Palavras-chave: DTPA, HCl, culturas, Mehlich-1, extração seqüencial




Soil contamination by trace elements is a problem frequently observed in developing countries (Mendes et al., 2006). Contaminated soils can hinder the development of many plant, species as well as soil microorganisms (Paiva et al., 2002).

Trace elements in soils may be parted according to their geochemical forms, which can be selectively extracted using proper reagents. Each method employs a group of reagents that should specifically interact with the geochemical forms (Tessier et al., 1979; Amaral Sobrinho et al., 1997). The information thus gained will be useful for the evaluation of the phytoavailability, phytotoxicity, dynamics and transformations of the trace elements among their chemical forms as found in contaminated soils (Costa et al., 2002). The sequential extraction (SE) methods have been used in order to identify the structures in which those elements are associated (Amaral Sobrinho et al., 1997).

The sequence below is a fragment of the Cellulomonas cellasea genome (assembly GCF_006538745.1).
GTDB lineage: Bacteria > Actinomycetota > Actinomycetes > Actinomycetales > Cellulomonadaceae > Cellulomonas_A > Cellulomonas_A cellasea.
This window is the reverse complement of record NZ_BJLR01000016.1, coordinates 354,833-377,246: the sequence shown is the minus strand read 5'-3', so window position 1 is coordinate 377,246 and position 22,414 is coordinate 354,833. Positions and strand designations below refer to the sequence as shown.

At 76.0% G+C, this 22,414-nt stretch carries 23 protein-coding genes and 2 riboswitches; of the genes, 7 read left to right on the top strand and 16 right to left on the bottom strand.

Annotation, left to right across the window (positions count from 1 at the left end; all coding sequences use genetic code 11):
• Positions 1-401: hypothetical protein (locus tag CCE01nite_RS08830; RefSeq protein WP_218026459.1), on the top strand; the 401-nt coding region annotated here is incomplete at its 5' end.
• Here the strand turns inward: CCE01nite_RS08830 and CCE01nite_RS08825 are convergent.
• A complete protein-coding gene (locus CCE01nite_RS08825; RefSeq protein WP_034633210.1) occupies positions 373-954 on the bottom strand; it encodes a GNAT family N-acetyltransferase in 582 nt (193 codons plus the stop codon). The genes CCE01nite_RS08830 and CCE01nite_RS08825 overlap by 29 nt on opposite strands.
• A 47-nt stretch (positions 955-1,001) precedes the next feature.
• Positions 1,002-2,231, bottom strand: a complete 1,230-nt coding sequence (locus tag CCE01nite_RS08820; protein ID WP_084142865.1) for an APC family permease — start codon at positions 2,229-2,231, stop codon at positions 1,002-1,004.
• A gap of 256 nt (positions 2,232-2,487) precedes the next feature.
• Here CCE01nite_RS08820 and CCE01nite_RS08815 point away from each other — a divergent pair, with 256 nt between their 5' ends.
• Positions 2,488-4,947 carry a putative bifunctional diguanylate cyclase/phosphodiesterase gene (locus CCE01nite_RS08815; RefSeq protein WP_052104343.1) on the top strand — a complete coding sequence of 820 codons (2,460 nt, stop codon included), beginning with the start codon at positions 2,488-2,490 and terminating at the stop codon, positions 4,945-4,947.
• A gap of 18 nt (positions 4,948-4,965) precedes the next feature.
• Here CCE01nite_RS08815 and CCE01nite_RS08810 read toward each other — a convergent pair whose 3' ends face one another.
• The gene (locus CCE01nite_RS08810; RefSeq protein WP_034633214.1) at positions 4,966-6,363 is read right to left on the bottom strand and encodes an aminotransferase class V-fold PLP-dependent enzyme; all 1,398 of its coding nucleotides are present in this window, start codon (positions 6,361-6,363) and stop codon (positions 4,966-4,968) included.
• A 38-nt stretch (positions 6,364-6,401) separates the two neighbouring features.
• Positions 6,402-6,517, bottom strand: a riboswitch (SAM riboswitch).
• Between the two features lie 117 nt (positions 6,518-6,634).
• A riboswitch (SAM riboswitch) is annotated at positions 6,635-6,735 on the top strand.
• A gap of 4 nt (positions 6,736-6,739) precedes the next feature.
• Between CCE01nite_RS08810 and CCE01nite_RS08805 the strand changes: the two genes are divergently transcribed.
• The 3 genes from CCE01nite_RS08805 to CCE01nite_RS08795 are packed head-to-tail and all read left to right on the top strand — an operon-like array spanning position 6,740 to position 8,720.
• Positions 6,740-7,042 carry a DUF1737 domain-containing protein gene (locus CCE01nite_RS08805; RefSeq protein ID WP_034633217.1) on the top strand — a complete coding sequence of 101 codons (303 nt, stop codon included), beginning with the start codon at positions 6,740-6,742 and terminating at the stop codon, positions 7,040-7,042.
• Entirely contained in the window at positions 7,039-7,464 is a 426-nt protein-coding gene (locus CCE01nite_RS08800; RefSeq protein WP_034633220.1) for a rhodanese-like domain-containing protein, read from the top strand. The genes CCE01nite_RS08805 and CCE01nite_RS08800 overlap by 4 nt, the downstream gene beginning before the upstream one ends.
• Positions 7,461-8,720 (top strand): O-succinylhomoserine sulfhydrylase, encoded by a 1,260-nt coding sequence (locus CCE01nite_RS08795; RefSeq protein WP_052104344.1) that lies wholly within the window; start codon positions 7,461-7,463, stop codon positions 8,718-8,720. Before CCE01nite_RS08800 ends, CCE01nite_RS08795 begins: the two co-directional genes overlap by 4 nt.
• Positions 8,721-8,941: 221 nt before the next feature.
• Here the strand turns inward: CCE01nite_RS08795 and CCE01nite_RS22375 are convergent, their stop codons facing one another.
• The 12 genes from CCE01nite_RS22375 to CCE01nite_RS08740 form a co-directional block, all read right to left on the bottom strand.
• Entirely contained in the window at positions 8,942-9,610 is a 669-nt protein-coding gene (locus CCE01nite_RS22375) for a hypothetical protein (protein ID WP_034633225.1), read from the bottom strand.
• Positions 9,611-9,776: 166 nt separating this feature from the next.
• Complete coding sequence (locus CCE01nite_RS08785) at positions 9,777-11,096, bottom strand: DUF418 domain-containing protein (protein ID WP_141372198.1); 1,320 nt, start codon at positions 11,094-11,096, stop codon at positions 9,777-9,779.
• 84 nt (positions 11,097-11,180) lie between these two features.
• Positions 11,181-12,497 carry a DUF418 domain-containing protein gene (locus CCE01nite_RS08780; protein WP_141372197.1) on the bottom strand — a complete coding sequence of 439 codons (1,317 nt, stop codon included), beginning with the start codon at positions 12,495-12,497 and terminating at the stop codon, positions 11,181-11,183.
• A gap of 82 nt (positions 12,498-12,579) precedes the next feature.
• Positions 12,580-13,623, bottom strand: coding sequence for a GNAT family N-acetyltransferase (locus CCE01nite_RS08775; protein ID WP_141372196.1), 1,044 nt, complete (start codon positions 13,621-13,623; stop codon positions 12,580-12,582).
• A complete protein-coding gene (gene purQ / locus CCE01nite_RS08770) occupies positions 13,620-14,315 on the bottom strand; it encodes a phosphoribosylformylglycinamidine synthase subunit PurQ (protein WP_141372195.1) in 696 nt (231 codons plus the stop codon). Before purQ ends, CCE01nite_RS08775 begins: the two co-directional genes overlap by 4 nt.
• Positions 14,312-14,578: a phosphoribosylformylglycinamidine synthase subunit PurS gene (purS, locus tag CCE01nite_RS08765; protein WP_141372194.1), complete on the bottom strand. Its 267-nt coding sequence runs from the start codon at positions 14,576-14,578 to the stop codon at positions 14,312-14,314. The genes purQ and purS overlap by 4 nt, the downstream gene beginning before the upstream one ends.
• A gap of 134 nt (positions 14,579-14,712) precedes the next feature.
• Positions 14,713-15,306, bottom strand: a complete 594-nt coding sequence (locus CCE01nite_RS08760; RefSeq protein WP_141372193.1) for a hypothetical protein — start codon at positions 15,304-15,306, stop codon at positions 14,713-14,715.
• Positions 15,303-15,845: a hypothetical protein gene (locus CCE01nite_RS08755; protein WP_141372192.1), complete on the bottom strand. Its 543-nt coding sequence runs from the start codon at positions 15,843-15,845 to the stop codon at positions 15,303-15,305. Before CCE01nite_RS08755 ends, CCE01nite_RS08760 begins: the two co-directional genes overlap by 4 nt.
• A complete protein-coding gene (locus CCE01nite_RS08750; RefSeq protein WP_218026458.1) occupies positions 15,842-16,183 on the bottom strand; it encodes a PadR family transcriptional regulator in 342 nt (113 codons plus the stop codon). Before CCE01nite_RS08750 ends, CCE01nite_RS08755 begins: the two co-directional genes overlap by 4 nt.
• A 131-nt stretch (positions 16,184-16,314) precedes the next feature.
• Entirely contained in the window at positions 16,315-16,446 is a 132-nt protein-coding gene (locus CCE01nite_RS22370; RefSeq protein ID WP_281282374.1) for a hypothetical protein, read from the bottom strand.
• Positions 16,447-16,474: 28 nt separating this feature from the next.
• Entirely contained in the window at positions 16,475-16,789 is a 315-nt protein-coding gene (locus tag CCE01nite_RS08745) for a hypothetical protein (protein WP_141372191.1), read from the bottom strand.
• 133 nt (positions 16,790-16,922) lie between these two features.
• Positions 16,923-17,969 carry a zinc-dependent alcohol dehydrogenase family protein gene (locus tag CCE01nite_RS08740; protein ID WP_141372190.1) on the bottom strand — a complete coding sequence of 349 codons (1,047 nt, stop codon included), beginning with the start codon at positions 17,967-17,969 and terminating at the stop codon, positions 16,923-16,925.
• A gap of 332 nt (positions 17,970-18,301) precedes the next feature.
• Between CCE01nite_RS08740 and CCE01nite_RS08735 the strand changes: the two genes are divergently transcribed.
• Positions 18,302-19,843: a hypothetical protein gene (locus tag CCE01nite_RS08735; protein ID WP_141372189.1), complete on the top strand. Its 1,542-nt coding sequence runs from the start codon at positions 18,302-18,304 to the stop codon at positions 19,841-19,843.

In spite of the long time required to perform a SE, these methods have the advantage of being useful to make inferences on the origin, occurrence forms, bioavailability, flow, mobility and transport of trace elements (Tessier et al., 1979). By the use of SE methods it is possible to detect the trace elements both in their relatively more labile chemical forms (soluble, exchangeable and linked to the carbonates), and in their more stable forms and also the ones with smaller mobility and/or bioavailability (linked to oxides of Fe or of Mn, linked to the organic matter of the soil; Silva, 1999a).